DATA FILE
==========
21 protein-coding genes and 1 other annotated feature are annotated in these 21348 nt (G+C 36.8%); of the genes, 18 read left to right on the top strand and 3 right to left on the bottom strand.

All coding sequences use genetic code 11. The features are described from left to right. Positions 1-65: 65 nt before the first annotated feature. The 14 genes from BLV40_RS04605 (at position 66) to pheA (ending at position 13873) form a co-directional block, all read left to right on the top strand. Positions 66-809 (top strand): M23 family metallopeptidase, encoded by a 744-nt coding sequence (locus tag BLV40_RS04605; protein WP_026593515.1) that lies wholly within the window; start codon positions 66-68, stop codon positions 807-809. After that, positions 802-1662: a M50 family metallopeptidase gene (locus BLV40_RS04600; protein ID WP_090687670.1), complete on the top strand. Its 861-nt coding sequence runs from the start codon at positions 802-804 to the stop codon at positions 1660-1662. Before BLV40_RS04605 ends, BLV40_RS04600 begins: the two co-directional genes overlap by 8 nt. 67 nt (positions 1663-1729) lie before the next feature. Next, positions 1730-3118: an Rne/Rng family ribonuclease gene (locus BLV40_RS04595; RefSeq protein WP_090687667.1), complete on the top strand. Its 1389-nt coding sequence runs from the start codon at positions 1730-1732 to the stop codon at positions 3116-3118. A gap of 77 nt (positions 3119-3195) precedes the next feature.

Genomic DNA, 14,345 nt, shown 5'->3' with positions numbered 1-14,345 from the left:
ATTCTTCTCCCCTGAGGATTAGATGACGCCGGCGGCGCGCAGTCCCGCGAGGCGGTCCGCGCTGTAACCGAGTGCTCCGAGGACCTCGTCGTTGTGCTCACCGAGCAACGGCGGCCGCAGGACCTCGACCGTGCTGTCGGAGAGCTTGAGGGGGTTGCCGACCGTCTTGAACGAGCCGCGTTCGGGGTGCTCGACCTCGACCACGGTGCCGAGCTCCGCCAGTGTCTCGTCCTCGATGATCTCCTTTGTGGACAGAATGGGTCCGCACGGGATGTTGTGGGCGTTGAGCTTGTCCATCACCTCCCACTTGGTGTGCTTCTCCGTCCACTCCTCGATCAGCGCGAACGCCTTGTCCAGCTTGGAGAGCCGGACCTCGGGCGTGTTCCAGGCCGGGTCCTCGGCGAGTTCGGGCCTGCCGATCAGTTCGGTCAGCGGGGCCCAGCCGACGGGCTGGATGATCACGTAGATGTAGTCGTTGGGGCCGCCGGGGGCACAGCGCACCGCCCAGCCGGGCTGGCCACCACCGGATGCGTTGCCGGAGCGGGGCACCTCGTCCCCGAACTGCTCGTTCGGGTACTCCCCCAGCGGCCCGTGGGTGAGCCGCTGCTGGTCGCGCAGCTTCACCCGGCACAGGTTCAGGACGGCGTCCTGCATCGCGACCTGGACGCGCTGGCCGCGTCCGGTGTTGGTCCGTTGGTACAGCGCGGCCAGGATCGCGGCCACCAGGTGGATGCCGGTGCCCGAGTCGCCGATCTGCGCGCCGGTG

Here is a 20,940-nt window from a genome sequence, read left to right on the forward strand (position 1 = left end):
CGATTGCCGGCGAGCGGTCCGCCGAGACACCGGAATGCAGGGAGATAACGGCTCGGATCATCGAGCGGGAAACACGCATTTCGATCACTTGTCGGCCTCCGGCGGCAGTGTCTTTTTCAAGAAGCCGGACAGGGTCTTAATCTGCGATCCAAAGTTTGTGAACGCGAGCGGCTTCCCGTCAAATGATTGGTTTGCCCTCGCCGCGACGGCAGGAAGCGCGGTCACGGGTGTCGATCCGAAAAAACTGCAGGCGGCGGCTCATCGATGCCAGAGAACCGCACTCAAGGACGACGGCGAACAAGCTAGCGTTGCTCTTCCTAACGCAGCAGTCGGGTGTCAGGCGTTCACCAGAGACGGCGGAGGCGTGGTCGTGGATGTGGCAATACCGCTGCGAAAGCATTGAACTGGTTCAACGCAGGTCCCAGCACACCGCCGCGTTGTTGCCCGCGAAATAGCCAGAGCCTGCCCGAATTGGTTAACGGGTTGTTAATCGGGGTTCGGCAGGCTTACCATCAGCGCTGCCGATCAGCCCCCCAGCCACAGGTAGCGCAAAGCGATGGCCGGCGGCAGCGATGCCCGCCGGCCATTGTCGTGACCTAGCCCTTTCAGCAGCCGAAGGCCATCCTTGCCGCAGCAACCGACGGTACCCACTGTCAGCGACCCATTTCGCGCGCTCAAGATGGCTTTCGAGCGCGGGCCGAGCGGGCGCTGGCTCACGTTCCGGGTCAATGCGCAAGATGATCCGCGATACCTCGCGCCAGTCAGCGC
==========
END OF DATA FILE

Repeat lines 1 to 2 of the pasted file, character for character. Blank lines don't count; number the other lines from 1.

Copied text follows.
21 protein-coding genes and 1 other annotated feature are annotated in these 21348 nt (G+C 36.8%); of the genes, 18 read left to right on the top strand and 3 right to left on the bottom strand.

All coding sequences use genetic code 11. The features are described from left to right. Positions 1-65: 65 nt before the first annotated feature. The 14 genes from BLV40_RS04605 (at position 66) to pheA (ending at position 13873) form a co-directional block, all read left to right on the top strand. Positions 66-809 (top strand): M23 family metallopeptidase, encoded by a 744-nt coding sequence (locus tag BLV40_RS04605; protein WP_026593515.1) that lies wholly within the window; start codon positions 66-68, stop codon positions 807-809. After that, positions 802-1662: a M50 family metallopeptidase gene (locus BLV40_RS04600; protein ID WP_090687670.1), complete on the top strand. Its 861-nt coding sequence runs from the start codon at positions 802-804 to the stop codon at positions 1660-1662. Before BLV40_RS04605 ends, BLV40_RS04600 begins: the two co-directional genes overlap by 8 nt. 67 nt (positions 1663-1729) lie before the next feature. Next, positions 1730-3118: an Rne/Rng family ribonuclease gene (locus BLV40_RS04595; RefSeq protein WP_090687667.1), complete on the top strand. Its 1389-nt coding sequence runs from the start codon at positions 1730-1732 to the stop codon at positions 3116-3118. A gap of 77 nt (positions 3119-3195) precedes the next feature.